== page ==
Honour on both sides. Ken Livingstone and his left-wing friends, including Jeremy Corbyn, can say he did nothing seriously wrong. Normal Labour Party members, on the other hand, can say that his incitement to antisemitism has been punished and he has finally taken the running jump he so richly deserved.
Livingstone’s statement announcing his resignation from Labour, pre-empting the expulsion that seemed inevitable after Shami Chakrabarti issued her judgment a week ago, refused to accept he had done anything wrong. But he grudgingly managed two things: not to mention Hitler; and to apologise.
The apology was slightly better than the traditional politician’s non-apology, “if any offence was caused”. Livingstone brought himself to accept that “the way I made a historical argument has caused offence and upset in the Jewish community”, and said he was sorry.
So Livingstone, who is monumentally stubborn, will go to his grave muttering “I was right, you know”, to anyone who will listen. His backers, and some of Corbyn’s more ideological supporters, will insist that he was merely recounting the historical fact that at one point Hitler “supported” Zionism.
But the rest of us can see how offensive this is. I was actually on Vanessa Feltz’s BBC Radio London show just before Livingstone made those comments two years ago. The context, if anyone can remember now, was some antisemitic posts that Naz Shah, the Labour MP, had shared on Facebook before she was an MP. One suggested solving the problems of the Middle East by moving Israel to the American Midwest.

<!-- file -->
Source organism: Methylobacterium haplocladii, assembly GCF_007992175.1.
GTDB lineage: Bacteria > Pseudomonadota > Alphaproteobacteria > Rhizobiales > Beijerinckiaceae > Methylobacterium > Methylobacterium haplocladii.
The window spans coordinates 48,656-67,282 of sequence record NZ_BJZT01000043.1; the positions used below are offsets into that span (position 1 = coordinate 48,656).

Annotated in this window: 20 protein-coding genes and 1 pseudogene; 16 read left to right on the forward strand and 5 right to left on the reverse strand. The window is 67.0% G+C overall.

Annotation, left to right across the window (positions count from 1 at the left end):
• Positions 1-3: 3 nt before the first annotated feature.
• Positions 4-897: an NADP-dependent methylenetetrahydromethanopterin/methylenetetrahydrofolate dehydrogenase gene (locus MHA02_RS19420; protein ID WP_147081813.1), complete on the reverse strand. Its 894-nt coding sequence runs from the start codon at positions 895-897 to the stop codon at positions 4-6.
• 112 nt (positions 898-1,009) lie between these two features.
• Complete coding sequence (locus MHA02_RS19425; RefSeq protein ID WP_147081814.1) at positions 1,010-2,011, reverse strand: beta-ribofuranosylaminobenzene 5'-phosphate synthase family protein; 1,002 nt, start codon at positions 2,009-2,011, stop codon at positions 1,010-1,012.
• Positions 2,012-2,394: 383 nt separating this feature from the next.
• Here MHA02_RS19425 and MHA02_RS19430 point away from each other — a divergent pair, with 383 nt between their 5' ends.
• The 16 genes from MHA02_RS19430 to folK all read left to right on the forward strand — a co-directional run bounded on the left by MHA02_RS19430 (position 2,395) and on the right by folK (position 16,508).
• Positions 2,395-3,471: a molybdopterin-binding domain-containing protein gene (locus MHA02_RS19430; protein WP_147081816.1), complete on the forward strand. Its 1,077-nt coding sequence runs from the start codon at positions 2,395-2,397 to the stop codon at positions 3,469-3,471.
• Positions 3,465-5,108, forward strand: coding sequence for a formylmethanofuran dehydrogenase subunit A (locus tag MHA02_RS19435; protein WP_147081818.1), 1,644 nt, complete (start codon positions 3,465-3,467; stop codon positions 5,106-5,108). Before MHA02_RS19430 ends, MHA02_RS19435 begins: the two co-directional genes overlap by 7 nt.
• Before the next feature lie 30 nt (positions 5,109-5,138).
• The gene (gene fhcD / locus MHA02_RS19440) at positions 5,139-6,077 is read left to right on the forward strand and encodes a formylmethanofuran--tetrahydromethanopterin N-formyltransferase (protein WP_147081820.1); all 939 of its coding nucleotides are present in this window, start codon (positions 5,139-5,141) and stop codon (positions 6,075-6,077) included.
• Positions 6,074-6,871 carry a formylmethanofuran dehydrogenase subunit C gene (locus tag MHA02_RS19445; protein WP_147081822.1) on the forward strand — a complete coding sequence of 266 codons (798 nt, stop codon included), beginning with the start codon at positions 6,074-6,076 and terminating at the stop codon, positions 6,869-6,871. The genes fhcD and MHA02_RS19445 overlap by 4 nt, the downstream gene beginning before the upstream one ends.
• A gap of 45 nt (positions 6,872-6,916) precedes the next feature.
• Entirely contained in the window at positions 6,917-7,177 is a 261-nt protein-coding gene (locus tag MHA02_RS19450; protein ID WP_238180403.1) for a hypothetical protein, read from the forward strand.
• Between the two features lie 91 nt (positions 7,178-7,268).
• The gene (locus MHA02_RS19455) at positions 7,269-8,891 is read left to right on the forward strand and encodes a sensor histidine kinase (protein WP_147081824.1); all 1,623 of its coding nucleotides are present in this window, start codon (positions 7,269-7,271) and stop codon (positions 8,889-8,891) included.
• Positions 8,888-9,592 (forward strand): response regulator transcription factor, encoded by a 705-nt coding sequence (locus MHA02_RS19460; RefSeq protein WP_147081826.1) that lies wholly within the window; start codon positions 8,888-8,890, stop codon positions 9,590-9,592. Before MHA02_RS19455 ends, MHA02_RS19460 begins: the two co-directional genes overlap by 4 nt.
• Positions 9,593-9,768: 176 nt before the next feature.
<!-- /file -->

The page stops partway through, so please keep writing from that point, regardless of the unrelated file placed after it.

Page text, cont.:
I said to Feltz that I thought Shah should be allowed to remain in the Labour Party because she had shown contrition and understanding, and had vowed to use her experience to help fight antisemitism among British Muslims. Then on came Livingstone, who started by insisting that Shah’s Facebook posts were not antisemitic and then free-associated about Hitler.
It was, as Corbyn said in his response to Livingstone’s resignation yesterday, a sad end to a career that had had its controversies but also its achievements. As mayor of London, Livingstone contributed much more than his successor to the success of what is now truly a world city: the congestion charge and the skyscrapers are a permanent monument.
But it is a career that should have ended two years ago, rather than being dragged out until now, while Livingstone became a figure of fun, the eccentric fool who keeps blurting out “Hitler”, and while Corbyn’s reputation became deep stained with the taint of being soft on antisemitism.
The most pathetic spectacle of the past few weeks has been that of Corbyn loyalists such as Len McCluskey, leader of the Unite union, suggesting that Labour’s failure to act decisively enough against antisemitism was the fault of the party’s pre-Corbyn bureaucracy, led by Iain McNicol, the general secretary who was replaced in March.
But one of the more encouraging sights has been of signs that Corbyn and his close team, including Baroness Chakrabarti, finally realise how important it is that he is seen – better late than never – to be getting to grips with the problem.
Whatever the negotiations were that led to Livingstone’s decision to resign his party membership, they show that Corbyn has finally done the right thing. He’s a politician: he doesn’t want to offend his hardcore supporters too much. They already think he has conceded too much by insisting that allegations of Labour antisemitism are not “smears”.
But he had to get Livingstone out of the party, and now he has done it.